Volume 8, Number 2 (8-2015)                   ijhe 2015, 8(2): 163-170 | Back to browse issues page


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Rastkari N, Izadpanah F, Yunesian M. Exposure to benzene in gas station workers: environmental and biological monitoring. ijhe. 2015; 8 (2) :163-170
URL: http://ijhe.tums.ac.ir/article-1-5498-en.html

1- Center for Air Pollution Research (CAPR), Institute for Environmental Research (IER), Tehran University of Medical Sciences, Tehran, Iran , n_rastkari@yahoo.com
2- Center for Air Pollution Research (CAPR), Institute for Environmental Research (IER), Tehran University of Medical Sciences, Tehran, Iran
3- Center for Air Pollution Research (CAPR), Institute for Environmental Research (IER), Tehran University of Medical Sciences, Tehran, Iran. Department of Environmental Health Engineering, School of Public Health, Tehran University of Medical Sciences, Tehran, Iran
Abstract:   (2814 Views)

Background and objective: Benzene is one of the main pollutants in air and one of the most extensive chemical compound used in both natural and industrial processes. Benzene exposure leads to the most dangerous adverse health effects, particularly blood cancer. The aim of this study was to evaluate the gas station workers’ exposure to benzene by measuring benzene in breathing air and urinary trans, trans-muconic acid. Materials and Methods: This cross-sectional study conducted in summer 2014 investigated 40 gas station workers and 40 occupationally non-exposed persons. Spot urine samples were obtained prior to and at the end of the work shift from each subject. The urinary levels of trans, trans-muconic acid was determined by liquid chromatography (HPLC) with diode array detector. At the end of the work shift, the benzene collected on sorbing cartridges was desorbed using carbon disulfide and was analyzed using gas chromatography and mass spectrometry detection. Results: The mean value for exposure to benzene in breathing zone of gas station workers was 5.90 ±1.93 ppm, which was significantly greater than the occupationally non exposed group (1.15±0.744 ppm). The mean urinary concentrations of trans, trans-muconic acid differed significantly between samples of gas station workers (64.75±19.47 µg/L) and occupationally non-exposed persons (47.10±13.67 µg/L). Conclusion: A good correlation (r = 0.581) between the mean values of benzene in breathing zone and the urinary concentration trans, trans-muconic acid was observed. Gas station workers were found to be probably the most exposed groups in this study. Inhalation is presumably the main route of exposure in gas station workers.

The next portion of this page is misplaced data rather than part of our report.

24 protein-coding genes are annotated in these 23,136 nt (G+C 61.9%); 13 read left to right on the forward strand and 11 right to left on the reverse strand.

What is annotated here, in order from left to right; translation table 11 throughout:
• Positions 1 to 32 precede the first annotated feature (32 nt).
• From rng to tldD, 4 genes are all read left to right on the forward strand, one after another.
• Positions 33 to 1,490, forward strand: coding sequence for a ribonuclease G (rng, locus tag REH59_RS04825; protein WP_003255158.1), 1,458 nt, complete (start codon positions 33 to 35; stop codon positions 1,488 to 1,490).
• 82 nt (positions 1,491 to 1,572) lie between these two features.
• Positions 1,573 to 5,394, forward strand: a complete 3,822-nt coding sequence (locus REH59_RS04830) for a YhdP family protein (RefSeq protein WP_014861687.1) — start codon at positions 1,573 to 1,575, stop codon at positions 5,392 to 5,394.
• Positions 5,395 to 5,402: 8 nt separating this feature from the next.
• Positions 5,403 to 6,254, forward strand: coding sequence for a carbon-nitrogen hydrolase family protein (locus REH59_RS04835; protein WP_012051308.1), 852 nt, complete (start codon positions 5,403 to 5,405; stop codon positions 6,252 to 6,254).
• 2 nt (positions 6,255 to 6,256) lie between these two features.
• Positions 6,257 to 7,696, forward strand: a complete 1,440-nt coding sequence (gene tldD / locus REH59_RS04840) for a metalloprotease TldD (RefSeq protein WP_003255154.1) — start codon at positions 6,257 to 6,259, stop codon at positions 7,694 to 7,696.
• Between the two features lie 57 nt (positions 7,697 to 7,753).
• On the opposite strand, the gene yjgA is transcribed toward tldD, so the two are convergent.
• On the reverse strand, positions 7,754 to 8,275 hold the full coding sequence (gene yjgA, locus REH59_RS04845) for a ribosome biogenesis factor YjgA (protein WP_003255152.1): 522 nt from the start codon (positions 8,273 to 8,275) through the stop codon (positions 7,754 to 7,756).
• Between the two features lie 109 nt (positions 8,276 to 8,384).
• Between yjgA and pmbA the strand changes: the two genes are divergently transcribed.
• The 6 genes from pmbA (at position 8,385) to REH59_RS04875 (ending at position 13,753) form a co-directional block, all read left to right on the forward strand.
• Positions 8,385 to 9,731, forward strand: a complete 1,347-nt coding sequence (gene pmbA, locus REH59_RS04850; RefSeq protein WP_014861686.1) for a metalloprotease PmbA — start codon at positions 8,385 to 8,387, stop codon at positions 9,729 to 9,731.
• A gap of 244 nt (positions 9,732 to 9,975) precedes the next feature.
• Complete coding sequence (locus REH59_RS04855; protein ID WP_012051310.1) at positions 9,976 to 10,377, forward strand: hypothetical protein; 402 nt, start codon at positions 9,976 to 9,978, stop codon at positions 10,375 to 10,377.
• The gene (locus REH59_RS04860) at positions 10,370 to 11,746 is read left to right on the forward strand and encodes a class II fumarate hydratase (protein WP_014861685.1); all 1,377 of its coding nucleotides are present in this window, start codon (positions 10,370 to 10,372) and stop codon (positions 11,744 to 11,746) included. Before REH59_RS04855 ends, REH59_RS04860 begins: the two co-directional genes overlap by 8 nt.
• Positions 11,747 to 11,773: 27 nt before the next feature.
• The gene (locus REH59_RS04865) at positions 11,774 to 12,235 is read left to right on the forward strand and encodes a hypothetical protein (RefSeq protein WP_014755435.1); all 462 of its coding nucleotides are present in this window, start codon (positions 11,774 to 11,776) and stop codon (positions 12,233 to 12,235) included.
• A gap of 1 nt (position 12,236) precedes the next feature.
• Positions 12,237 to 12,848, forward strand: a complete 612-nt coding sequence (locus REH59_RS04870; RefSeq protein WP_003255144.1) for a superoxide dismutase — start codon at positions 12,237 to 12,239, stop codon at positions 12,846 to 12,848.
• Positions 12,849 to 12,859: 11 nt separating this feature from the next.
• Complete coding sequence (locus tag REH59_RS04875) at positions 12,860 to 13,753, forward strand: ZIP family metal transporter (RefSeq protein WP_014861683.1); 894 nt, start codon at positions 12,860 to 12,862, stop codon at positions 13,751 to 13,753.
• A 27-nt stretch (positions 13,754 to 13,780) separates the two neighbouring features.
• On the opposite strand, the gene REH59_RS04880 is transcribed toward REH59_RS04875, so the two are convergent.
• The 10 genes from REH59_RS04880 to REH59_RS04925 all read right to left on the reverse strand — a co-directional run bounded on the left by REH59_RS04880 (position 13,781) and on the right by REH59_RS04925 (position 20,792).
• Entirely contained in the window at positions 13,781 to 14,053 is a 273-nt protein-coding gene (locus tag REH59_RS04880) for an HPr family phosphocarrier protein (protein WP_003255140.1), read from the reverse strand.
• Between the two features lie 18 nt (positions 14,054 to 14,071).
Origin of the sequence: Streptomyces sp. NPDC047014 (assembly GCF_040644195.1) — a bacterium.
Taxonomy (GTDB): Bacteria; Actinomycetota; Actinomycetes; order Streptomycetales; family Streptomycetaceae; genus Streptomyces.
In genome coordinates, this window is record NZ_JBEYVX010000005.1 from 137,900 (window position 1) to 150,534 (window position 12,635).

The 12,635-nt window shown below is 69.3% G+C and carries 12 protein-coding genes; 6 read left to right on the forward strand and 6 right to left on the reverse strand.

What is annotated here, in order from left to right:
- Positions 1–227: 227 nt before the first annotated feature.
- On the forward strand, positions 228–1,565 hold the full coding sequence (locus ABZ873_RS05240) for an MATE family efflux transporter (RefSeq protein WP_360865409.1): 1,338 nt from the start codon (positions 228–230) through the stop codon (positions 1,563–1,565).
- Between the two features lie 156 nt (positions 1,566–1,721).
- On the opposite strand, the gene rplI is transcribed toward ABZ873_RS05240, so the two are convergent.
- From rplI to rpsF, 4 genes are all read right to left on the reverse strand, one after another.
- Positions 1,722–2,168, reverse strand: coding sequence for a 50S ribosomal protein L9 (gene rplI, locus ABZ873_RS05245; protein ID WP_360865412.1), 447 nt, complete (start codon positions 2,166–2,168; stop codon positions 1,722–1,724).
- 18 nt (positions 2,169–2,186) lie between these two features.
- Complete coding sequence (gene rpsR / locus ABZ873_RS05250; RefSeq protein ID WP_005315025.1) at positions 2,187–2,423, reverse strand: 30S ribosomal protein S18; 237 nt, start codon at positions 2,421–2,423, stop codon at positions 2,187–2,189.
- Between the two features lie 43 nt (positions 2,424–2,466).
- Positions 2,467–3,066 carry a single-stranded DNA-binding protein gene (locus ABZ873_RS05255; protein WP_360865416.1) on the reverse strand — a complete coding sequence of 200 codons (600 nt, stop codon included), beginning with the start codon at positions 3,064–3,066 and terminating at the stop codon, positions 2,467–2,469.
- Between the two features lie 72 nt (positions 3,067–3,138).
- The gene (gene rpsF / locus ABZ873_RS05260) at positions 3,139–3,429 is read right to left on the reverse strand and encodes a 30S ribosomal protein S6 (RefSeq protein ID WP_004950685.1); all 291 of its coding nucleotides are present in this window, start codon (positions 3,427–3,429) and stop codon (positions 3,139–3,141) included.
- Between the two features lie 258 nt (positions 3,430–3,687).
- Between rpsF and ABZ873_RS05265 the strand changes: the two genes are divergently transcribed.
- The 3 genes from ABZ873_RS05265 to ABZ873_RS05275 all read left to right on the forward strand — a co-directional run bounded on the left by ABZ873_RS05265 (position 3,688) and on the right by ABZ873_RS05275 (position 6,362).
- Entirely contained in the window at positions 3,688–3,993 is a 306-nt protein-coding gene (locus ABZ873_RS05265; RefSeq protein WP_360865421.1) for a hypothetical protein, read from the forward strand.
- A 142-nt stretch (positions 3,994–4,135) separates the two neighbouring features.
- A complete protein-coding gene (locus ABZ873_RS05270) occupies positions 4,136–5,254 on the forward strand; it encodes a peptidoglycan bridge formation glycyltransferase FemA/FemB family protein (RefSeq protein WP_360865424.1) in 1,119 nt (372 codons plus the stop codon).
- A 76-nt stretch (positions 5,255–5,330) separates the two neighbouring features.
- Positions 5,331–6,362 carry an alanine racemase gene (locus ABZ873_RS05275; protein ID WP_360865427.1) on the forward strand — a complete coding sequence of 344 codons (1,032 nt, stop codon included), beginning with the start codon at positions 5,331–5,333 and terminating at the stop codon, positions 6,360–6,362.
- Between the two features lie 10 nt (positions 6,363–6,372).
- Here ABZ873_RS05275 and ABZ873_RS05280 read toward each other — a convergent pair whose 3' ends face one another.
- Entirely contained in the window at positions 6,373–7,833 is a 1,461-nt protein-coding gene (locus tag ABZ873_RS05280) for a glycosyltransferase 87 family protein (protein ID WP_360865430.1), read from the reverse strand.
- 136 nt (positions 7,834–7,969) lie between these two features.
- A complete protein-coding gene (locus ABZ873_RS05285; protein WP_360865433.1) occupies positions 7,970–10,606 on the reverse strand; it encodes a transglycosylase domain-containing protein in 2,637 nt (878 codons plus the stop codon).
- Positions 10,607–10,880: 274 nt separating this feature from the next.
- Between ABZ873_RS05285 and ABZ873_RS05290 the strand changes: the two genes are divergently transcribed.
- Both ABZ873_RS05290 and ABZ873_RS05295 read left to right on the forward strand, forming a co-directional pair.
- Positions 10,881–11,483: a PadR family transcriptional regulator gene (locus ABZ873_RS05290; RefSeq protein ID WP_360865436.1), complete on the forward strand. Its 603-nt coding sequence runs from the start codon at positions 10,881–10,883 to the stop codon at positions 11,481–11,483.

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Type of Study: Applicable | Subject: Air
Received: 2015/07/9 | Accepted: 2015/08/26 | Published: 2015/09/28

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